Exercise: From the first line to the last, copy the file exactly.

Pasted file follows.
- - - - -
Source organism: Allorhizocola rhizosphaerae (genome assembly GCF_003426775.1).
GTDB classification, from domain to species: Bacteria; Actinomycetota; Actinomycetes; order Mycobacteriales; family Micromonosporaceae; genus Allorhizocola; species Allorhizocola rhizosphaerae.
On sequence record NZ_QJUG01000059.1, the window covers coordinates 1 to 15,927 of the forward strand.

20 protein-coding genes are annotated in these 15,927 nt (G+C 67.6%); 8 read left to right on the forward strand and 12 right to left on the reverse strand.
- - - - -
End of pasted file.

Source organism: Allorhizocola rhizosphaerae (genome assembly GCF_003426775.1).
GTDB classification, from domain to species: Bacteria; Actinomycetota; Actinomycetes; order Mycobacteriales; family Micromonosporaceae; genus Allorhizocola; species Allorhizocola rhizosphaerae.
On sequence record NZ_QJUG01000059.1, the window covers coordinates 1 to 15,927 of the forward strand.

20 protein-coding genes are annotated in these 15,927 nt (G+C 67.6%); 8 read left to right on the forward strand and 12 right to left on the reverse strand.